If an enterprise is paying cash for everything it buys and is selling on credit, it will obviously need a working capital sufficient to purchase outright its entire stock of goods, including everything that has been sold but not yet paid for. On the other hand, if the enterprise is able to buy on long credit and sell for cash, it can provide its whole stock with no immediate outlay and will pay its bills as they mature out of receipts from its own sales. Ordinarily, neither one of these extreme arrangements prevails. Goods are both bought and sold, at least in part, on a credit basis.

The tendency within the United States, however, during the last two or three decades has been strongly toward reducing the length of credit available to purchasers of raw materials and of goods for resale. This reduction in the period of credit has been brought about, not by an apparent exercise of pressure, but by granting special "concessions" to those who were able to pay cash or to pay within 10 to 30 days. Gradually, as these concessions have come to be more and more accepted, the competition among retailers has made it more and more necessary that they should be accepted. Moreover, the increasing tendency in this direction has now made it the custom in many lines of business to purchase for cash or on short time, and has therefore placed the sellers of merchant dise in a position to insist upon prompt payment.

In retail stores, for example, forty years ago it was not uncommon, nor was it considered improper, for a retail merchant to purchase a line of goods on six months' time. Sometimes he was compelled to ask for further extensions. A little later some of the wholesalers who felt the need of more available cash in their own business began to offer liberal discounts for payment within 30 to 60 or 90 days; and well-to-do retail merchants gladly took advantage of these discounts. Other merchants, as will be more fully explained later on in this chapter, saw the advantage to themselves of borrowing from their local banks at fairly low rates of interest, thus securing funds with which they could take advantage of the discounts offered to them. After this custom became firmly established, the wholesalers began to expect prompt payment and, although the terms were still nominally three months to six months with a discount for anticipating payment, the wholesaler based his calculations on the cash price and the so-called "discount" came to be more and more in the nature of a penalty imposed upon those who failed to pay their bills within 10 to 30 days. So well understood is this custom at the present time, that a merchant who fails to take advantage of the cash discount offered to him is soon looked upon with suspicion.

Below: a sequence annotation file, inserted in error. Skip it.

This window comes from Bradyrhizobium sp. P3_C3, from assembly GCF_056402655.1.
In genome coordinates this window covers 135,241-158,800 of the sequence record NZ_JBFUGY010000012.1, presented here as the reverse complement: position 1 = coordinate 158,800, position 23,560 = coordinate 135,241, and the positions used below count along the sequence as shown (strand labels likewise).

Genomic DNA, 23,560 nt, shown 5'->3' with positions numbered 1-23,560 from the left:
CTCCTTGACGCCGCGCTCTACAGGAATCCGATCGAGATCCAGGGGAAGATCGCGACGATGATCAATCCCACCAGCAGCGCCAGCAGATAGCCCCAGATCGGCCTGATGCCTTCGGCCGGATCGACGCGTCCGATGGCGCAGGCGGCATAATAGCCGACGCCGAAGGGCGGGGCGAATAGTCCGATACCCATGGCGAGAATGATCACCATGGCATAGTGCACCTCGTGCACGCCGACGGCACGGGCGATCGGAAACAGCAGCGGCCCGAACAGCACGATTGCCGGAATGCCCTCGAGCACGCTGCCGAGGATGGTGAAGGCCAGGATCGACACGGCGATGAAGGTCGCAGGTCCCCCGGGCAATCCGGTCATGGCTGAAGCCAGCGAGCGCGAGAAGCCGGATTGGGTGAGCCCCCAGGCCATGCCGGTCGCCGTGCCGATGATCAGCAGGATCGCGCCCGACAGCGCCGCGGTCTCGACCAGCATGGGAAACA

* Bulletin of the Bureau of Business Research. Harvard University, No. 1, May, 1913, p. 14.

Any so-called discount which is far in excess of customary rates of interest is to be regarded as a penalty for non-payment of bills rather than as an incentive to prompt payment. A striking example is the custom among periodicals of rendering bills for advertising space nominally payable within 30 days, but with a discount of 2 to 5% for payment within 10 days. Inasmuch as these bills are customarily rendered before the issue containing the advertisement is actually ready for distribution, the publisher usually receives his payment in advance of any service that he has rendered to the advertiser. Doubtless the custom arose out of the danger that advertising space may be lightly ordered by concerns which have little real use for it or are unable to pay for it; hence the publisher feels justified in practically demanding - through the medium of abnormal discount rates - that payment be made in advance.